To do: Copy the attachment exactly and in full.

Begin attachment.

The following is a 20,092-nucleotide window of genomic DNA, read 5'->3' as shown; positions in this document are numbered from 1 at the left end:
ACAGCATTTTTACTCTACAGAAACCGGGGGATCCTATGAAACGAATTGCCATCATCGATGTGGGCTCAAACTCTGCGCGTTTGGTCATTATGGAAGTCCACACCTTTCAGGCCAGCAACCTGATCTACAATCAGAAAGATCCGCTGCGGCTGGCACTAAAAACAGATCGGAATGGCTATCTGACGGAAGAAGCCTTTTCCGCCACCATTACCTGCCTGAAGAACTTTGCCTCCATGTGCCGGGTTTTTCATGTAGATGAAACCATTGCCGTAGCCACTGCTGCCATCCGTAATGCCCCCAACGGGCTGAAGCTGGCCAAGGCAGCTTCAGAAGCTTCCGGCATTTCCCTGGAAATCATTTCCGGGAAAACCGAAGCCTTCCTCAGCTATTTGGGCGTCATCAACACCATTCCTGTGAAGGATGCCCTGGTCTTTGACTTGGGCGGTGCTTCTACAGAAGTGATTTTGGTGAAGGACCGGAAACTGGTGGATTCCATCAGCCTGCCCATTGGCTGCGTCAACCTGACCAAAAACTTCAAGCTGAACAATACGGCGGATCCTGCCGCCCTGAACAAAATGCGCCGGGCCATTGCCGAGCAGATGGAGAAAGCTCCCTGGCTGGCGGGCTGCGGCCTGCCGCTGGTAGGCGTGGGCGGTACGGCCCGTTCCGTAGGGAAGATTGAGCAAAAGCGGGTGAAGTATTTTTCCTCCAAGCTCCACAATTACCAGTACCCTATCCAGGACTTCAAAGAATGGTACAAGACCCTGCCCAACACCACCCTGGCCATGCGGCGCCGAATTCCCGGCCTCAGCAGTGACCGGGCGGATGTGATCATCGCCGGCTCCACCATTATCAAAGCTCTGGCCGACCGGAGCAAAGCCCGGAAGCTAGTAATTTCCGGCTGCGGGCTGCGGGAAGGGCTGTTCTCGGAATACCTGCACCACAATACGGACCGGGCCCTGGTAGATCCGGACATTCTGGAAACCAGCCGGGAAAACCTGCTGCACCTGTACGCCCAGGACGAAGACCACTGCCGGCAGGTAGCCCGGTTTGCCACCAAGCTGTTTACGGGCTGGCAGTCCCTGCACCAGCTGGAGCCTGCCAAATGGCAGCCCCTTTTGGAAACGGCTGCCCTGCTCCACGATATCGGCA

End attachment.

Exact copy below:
The following is a 20,092-nucleotide window of genomic DNA, read 5'->3' as shown; positions in this document are numbered from 1 at the left end:
ACAGCATTTTTACTCTACAGAAACCGGGGGATCCTATGAAACGAATTGCCATCATCGATGTGGGCTCAAACTCTGCGCGTTTGGTCATTATGGAAGTCCACACCTTTCAGGCCAGCAACCTGATCTACAATCAGAAAGATCCGCTGCGGCTGGCACTAAAAACAGATCGGAATGGCTATCTGACGGAAGAAGCCTTTTCCGCCACCATTACCTGCCTGAAGAACTTTGCCTCCATGTGCCGGGTTTTTCATGTAGATGAAACCATTGCCGTAGCCACTGCTGCCATCCGTAATGCCCCCAACGGGCTGAAGCTGGCCAAGGCAGCTTCAGAAGCTTCCGGCATTTCCCTGGAAATCATTTCCGGGAAAACCGAAGCCTTCCTCAGCTATTTGGGCGTCATCAACACCATTCCTGTGAAGGATGCCCTGGTCTTTGACTTGGGCGGTGCTTCTACAGAAGTGATTTTGGTGAAGGACCGGAAACTGGTGGATTCCATCAGCCTGCCCATTGGCTGCGTCAACCTGACCAAAAACTTCAAGCTGAACAATACGGCGGATCCTGCCGCCCTGAACAAAATGCGCCGGGCCATTGCCGAGCAGATGGAGAAAGCTCCCTGGCTGGCGGGCTGCGGCCTGCCGCTGGTAGGCGTGGGCGGTACGGCCCGTTCCGTAGGGAAGATTGAGCAAAAGCGGGTGAAGTATTTTTCCTCCAAGCTCCACAATTACCAGTACCCTATCCAGGACTTCAAAGAATGGTACAAGACCCTGCCCAACACCACCCTGGCCATGCGGCGCCGAATTCCCGGCCTCAGCAGTGACCGGGCGGATGTGATCATCGCCGGCTCCACCATTATCAAAGCTCTGGCCGACCGGAGCAAAGCCCGGAAGCTAGTAATTTCCGGCTGCGGGCTGCGGGAAGGGCTGTTCTCGGAATACCTGCACCACAATACGGACCGGGCCCTGGTAGATCCGGACATTCTGGAAACCAGCCGGGAAAACCTGCTGCACCTGTACGCCCAGGACGAAGACCACTGCCGGCAGGTAGCCCGGTTTGCCACCAAGCTGTTTACGGGCTGGCAGTCCCTGCACCAGCTGGAGCCTGCCAAATGGCAGCCCCTTTTGGAAACGGCTGCCCTGCTCCACGATATCGGCA